gusted with politicians and bute*fc>' crats, here got, a chance to use theif-, brains. Alley’s spirit of “the neW hero* " ism of construction” proved cpnt»* gious. He preached: “Every unde*, veloped resource is a challenge to tji* youth of China. , .We must leam toiee, the adventure in creative work— and ' in courage without spurs and pretty uniforms and public notice.” i The magnitude of his effort can per* haps -best be gleaned from the travel! of “this perpetual-motion machine,", as Clark Kerr calls him. During the .first two years he covered more thaif, 18,000 miles, or a distance about six,, times the width of the United States And believe someone who has covered a little of this bomb-torn land—with practically no railways and few motor roads, 18,000 miles, is something to boast about “Perpetual Motion” . Pedalling bicycles, hitch-hiking frpffl village to village on army trucks, rid* ing an ambulance or a horse into C<®* ; bat zones, but more often stumping \ along on his own tireless legs. Alley , leads the C.I.C. staff to carry the mes*. > sage of working together into the rar* , thest corner of the country. He mm* r self organised many of the existing, shops, from those in the SuernU*, armies near Shangahi to Mohamme*,: dan spinners and weavers m disvan*, Kansu. And always under skies ds r *i with enemy bombers. ,; Few Chinese have seen as much «;. the country at war as Alley has. m*" journeys take him through spots tested with bubonic plague, relapsing | fever and other epidemics. Last y« r ’ in Kiangsi he went down with typnoio- - For a month, during daily air ra ‘f*ri he had to be carried, dripping wiUJ fever, from an improvised hospital a kerosene store to a refuge acroS L*« river in the fields. Somehow he cam* , out of it as energetic as ever. .; During this illness the bishop oi Hong Kong sent in by aeroplane - >., foreign specialist to save Alley s , After sharing the perils and the w® j there, the specialist .came out vowing, never again. But for days he.ww»s about Hong Kong talking of AUw - >; “A saint,” he told everybody to ■ awed voice. "I went in there a®* [ f ‘ found a saint.” , ~ ~V With his demonstration that his jjr, will work, AHey has become an mter «. national figure and Indusco is peu** ? , closely studied by .oth^agß’ffij a *'f; 1 leaders. Jawaharlal L 2 Nationalist, flew his first official visir—before he w >, recently incarcerated. When he steppe •, from the aeroplane, the man he- as ¥*s , for was not the Generalissimo 0 -. Rewi Alley. Not long afterwards ® Burmese delegation, after a study- _ ; . Indusco, returned to Rangoon to r commend a similar method, England came Sir Stafford Cnpps.“s“. famous Labour barrister, who stum • Alley’s work and urged that the i“ be applied in India. -* __j , Who can say that in the end n*. Alley's achievement may not prove •• more lasting benefit to mankind - , the current battles of empire—nw ; not,- in fact, be the most construct! result of the battle for Asia itselK Measured by American stand!®"* * all the industry of China is s® >' 1 change indeed and its problems "5 little resemblance to ours. t measured against the emergency nee^ 1 , of its own people, Indusco looms Judged against the difficulties a t ra ?H , ji : overcome, the experiment stands as a living monument to a gj*». people’s apparent readiness to : on for ever and ever!” And to ; man in particular, who loves bum* ] , life as much as he hates vvastev**i admires work above all things. is, I suppose, why Alley prefers to himself “China’s No. 1 White - (Copyright by the “Saturday EveniSp Post.” Reproduction in whole*-, part forbidden.)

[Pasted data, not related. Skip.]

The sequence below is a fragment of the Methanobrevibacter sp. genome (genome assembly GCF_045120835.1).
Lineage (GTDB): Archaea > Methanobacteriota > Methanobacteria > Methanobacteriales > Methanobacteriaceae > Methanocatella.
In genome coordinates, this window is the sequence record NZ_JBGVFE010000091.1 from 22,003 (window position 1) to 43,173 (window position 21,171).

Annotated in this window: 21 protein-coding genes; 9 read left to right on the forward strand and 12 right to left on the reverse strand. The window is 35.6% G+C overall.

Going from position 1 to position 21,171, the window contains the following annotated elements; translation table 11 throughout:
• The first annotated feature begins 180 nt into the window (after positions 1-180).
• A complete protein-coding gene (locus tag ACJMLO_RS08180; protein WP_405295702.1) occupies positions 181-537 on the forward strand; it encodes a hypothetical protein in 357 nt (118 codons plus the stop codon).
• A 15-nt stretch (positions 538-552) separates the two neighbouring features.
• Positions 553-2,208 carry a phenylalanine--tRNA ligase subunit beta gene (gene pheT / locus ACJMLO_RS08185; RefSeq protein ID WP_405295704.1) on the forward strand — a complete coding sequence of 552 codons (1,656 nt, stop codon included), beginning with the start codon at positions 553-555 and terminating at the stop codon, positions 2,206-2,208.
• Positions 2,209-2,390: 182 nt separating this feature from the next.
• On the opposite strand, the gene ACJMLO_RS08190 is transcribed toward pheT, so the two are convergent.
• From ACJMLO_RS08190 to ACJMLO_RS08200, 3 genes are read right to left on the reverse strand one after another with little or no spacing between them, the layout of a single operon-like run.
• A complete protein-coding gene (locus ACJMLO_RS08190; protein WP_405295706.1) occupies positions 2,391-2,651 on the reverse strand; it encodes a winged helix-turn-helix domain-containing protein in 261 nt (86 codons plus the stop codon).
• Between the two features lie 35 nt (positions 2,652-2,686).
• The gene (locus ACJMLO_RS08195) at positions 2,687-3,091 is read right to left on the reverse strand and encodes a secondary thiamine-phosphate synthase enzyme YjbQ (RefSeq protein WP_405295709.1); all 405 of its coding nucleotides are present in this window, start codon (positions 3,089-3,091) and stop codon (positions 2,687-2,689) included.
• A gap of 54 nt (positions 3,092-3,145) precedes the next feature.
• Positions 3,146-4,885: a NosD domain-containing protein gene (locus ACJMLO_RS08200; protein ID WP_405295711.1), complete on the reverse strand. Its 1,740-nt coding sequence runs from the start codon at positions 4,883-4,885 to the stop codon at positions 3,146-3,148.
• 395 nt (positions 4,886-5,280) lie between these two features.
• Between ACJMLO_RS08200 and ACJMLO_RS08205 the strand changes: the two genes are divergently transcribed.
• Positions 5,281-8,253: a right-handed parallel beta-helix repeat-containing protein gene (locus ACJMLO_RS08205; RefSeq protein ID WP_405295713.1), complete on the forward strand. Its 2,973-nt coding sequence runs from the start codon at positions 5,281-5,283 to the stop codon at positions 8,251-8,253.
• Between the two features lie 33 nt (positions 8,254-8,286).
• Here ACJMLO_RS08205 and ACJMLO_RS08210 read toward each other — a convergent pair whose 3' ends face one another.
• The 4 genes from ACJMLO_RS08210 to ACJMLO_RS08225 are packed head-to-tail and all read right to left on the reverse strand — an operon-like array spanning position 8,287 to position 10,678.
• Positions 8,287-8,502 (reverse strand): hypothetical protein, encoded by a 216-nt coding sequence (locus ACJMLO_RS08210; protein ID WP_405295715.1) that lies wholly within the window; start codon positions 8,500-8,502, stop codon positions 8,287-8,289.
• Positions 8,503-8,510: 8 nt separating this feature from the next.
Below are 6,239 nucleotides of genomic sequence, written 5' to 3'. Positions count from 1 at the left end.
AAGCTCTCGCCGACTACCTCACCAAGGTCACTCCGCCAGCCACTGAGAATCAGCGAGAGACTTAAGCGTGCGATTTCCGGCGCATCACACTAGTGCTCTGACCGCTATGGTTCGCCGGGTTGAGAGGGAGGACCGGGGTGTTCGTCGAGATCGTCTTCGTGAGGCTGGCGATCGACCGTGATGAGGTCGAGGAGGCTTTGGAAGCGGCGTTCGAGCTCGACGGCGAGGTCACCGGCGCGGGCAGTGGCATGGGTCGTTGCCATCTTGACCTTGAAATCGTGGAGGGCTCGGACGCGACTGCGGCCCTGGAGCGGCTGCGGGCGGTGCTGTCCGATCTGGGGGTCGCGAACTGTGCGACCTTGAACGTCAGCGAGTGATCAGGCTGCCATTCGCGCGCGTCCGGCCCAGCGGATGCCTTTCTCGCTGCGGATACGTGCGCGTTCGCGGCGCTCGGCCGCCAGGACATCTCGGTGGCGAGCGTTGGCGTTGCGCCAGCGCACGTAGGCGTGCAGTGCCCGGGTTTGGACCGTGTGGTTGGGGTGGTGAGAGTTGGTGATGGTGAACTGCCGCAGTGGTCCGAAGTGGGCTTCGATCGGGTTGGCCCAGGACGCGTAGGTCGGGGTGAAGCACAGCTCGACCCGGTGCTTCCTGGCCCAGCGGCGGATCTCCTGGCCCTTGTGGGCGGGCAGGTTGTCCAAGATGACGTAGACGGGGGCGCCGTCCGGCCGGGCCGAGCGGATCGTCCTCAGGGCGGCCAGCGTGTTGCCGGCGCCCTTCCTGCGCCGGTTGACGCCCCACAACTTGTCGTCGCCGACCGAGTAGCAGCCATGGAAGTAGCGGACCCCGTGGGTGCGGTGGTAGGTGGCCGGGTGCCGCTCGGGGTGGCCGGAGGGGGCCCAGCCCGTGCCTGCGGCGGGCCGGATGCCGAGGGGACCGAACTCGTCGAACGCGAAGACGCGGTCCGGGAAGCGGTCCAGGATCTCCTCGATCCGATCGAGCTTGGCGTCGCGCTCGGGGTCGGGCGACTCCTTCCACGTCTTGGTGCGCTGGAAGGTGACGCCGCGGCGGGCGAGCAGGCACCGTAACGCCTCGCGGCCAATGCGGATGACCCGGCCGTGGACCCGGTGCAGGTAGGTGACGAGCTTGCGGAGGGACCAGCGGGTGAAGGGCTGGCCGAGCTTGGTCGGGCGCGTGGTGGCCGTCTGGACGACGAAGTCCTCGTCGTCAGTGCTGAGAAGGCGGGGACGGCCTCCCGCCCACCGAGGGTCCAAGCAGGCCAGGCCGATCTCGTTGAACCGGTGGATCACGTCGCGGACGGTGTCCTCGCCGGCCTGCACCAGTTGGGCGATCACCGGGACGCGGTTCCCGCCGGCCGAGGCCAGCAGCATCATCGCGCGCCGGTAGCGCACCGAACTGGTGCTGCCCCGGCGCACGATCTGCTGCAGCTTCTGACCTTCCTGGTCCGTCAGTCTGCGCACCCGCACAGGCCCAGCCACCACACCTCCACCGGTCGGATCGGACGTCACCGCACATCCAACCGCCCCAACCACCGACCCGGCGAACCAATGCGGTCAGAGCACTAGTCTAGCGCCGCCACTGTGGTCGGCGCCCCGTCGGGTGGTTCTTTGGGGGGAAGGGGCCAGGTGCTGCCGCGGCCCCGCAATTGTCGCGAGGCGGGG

Rewi Alley is something new in China’s n-elations with the foreign devil. A “barbarian” who knows the Celestial language better than, most Chinese. An adviser who draws his dividends from the thrill of rehabilitating human life. A missionary whose churches are the workshops of China, And a captain of industry whose headquarters are where the day’s end finds him—a peasant’s hut. a muleteer’s inn, and sometimes simply the green bank of a stream. Christchurch Alley is 42 and a bachelor. He has adopted two children, whom he has christened Allan and Michael. He found Allan one arid June in Inner Mongolia during the famine of 1929. Michael, Allan’s brother. Alley found during the Yapgtse floods in 1931. At first the British in Shanghai regarded the Alley family as extraordinary. But the boys have been sent to good schools and have done, remarkably well. They visited Christchurch some years ago when Alley returned to see his mother. Alley’s early years were lived in Christchurch.. During the war he served in the New Zealand Division with distinction. It was at the front that he learned to hate the wastage of human life—a hatred which has been the mainspring of his work ih China - . After the war he went farming with a friend. Until the bottom dropped oiit : of the wool market, things went smoothly. Then, broke and bewildered, he gave his half interest in the run to his partner and returned to the city. Eventually some former war comrades offered him a job as factory inspector for the Shanghai Municipal Council. Here- again, after the waste of war, and the waste of - depression when he had tipped bales of wool into the river while people went without clothes, he was confronted with the waste of human life. Rackets in Shanghai “Factory inspection’’ had always been a racket in Shanghai before Alley took command as chief inspector seven years ago. Some of his predecessors bad retired’ with neat fortunes. Alley made factory reform a serious business. He travelled to London, to Berlin, to Paris and New York, to study the industrial systems in the most advanced countries. He had new industrial regulations adopted and began a campaign to clean up Shanghai. Factory owners had to spend a little money to protect the lives they used, and sometimes to pay for the hospital expenses of injured workers or even to improve their diet. But his authority was very limited, Chinese could be brought to book only in courts full of bribery. Foreigners were protected by extraterritoriality. Progress was ended by the war in 1937. I well remember stumbling through the burned-out shell of the Shanghai industrial world with Alley after the Japanese occupation. More than 140,000 business and factory buildings and houses were demolished. To Rewi Alley it was the wreckage of his own effort to inject a little decency into Asiatic industry. Tinder his terse comments the twisted iron and shattered masonry took on dying breath and body. He knew the personal stories of hundreds of workers and technicians now thrown out of jobs. China was doomed, Alley warned officials and technicians, unless she found a method to mobilise her labour power and resources in a scientific way, eliminating waste of human life and materials. Eventually he himself offered the solution. It was his idea of a new type of production, fitted both to war-time needs and the social structure of China—small decentralised industry spread over the towns and vil-